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'F Bomb Map' shows where people use profanity online

Published November 12, 2013 3:45 pm
This is an archived article that was published on sltrib.com in 2013, and information in the article may be outdated. It is provided only for personal research purposes and may not be reprinted.

Ever wonder how profane your state or city is? A new project called the "F Bomb Map" aims to tell you.

The map was created by Ottawa-based programmer Martin Gingras over the weekend of Oct. 19. On his website, Gringas explains that the inspiration for the project came after a conversation with two colleagues about swearing, arguments and misuse of the English language.

"From there our conversation wound it's way to how it'd be neat to map where people swear," Gringas writes. "Within a few minutes and iterations of ideas, the concept for the app was born."

The map charts the use of the "F-word" on Twitter in real time. So, each time someone includes the word in a tweet, the map drops a little yellow "bomb" sign on the map. You can zoom out and see the entire world, or you can zoom all the way in on a particular place.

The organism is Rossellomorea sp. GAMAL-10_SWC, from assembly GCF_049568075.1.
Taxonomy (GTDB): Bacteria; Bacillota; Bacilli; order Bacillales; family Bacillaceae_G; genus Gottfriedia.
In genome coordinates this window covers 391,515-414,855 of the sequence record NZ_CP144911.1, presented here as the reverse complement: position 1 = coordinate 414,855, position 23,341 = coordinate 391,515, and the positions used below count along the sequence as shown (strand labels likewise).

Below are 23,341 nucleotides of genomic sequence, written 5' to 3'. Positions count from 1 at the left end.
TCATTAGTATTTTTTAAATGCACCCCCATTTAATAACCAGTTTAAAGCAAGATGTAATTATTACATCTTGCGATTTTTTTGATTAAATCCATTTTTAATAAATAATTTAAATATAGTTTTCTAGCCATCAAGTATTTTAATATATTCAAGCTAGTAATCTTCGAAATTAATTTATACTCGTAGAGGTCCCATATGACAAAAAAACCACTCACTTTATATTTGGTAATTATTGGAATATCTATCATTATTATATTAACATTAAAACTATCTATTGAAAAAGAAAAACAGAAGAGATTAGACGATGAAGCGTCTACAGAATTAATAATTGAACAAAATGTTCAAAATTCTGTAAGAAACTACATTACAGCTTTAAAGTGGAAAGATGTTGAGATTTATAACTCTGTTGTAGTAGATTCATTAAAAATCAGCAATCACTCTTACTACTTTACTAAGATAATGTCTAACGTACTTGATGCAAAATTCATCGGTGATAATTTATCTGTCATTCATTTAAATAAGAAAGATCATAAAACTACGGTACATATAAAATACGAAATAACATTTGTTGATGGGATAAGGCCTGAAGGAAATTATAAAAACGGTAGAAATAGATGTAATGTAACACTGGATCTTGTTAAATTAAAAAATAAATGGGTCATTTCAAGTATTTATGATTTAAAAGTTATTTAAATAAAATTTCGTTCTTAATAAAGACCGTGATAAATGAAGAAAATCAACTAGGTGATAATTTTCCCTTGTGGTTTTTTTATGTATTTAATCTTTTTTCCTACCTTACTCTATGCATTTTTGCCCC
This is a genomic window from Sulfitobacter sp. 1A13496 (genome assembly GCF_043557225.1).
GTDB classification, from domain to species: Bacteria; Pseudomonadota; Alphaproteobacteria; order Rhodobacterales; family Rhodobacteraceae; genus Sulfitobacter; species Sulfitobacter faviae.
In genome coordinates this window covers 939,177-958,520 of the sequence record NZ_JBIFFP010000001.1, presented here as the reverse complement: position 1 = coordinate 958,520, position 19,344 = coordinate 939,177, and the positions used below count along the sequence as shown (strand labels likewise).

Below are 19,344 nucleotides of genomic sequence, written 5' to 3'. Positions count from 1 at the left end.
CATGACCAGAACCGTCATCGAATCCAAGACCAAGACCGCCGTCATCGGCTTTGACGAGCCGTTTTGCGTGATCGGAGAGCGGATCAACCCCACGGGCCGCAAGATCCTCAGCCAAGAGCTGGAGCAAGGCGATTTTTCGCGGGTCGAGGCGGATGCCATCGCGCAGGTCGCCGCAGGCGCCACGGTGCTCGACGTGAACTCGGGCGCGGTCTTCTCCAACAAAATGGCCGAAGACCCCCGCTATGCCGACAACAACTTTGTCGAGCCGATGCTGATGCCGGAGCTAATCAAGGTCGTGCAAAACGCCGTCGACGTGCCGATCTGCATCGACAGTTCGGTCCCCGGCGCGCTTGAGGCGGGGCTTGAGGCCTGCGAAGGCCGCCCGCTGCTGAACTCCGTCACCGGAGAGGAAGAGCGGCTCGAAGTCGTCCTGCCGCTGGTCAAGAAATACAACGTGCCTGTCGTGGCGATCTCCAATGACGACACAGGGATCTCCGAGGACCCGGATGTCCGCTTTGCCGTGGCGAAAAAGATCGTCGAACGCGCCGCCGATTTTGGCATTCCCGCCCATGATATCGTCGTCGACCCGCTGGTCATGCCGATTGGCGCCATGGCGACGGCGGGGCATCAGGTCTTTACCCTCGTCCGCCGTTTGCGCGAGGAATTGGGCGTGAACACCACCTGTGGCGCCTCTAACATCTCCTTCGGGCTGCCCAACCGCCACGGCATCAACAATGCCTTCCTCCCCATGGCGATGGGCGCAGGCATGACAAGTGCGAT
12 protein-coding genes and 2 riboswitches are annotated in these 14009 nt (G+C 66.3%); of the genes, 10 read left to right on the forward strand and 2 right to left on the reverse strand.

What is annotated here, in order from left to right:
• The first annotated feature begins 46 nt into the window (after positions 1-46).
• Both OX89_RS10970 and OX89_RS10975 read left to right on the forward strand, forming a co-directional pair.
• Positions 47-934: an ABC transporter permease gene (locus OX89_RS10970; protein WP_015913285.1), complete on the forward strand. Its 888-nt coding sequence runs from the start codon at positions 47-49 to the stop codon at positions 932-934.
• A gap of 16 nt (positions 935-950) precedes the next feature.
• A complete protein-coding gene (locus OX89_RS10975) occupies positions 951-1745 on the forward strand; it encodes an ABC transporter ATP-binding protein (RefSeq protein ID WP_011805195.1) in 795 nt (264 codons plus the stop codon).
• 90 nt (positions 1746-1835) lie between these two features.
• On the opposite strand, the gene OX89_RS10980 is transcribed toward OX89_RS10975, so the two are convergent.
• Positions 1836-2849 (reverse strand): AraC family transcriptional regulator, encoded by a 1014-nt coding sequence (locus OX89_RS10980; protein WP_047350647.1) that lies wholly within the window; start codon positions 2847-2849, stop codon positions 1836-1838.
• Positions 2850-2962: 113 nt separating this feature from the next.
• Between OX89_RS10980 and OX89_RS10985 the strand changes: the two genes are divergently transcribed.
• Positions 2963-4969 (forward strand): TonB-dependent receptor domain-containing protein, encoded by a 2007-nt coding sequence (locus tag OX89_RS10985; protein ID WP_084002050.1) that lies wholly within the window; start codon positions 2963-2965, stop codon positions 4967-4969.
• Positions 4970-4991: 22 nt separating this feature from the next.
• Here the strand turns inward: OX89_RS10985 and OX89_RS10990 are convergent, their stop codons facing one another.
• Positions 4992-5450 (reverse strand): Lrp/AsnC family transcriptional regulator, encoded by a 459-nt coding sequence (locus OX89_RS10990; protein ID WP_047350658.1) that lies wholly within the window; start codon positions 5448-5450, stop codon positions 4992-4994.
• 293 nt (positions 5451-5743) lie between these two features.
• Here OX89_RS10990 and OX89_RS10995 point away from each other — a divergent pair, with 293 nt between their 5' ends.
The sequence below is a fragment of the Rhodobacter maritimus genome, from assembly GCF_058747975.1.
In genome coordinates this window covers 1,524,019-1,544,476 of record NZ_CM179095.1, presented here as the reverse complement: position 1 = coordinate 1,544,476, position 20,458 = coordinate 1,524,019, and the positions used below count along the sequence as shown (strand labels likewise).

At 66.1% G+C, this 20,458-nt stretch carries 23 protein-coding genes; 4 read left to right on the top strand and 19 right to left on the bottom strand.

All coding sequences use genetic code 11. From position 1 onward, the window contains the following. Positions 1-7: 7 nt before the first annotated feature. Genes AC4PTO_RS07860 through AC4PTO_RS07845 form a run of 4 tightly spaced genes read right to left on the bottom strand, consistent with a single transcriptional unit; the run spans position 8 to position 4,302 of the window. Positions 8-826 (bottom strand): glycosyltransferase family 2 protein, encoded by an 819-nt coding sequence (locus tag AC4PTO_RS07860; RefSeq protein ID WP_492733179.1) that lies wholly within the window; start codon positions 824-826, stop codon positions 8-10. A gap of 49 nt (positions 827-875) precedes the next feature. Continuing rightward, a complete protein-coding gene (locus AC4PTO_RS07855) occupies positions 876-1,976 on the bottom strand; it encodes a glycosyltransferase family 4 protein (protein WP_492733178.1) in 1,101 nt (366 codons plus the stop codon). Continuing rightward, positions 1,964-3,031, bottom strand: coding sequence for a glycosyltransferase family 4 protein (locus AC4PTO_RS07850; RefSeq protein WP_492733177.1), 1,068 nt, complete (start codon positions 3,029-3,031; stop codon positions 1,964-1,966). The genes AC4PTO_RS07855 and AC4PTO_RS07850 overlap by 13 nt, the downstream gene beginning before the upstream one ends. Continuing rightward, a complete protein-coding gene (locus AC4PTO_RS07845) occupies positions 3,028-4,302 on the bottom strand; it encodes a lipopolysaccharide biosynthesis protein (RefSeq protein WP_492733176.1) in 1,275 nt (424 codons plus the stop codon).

I left the map running on my browser for about 30 minutes and in that time only saw one bomb sign in the entire state of Utah. So maybe the Beehive State really is comparatively squeaky clean?

By comparison, most other populations centers in the U.S. were speckled with F-bombs. The East and West coasts were veritable forests of yellow signs.

The Atlantic Cities also pointed out that Americans seem to be fonder of the F-word than other members of the Anglophone world. Australia and the U.K. both have fewer instances of profanity-laden tweets, which writer John Metcalfe speculates may be due to smaller populations and more region-specific profanity.

To check out the map visit www.fbomb.co.

—Jim Dalrymple II






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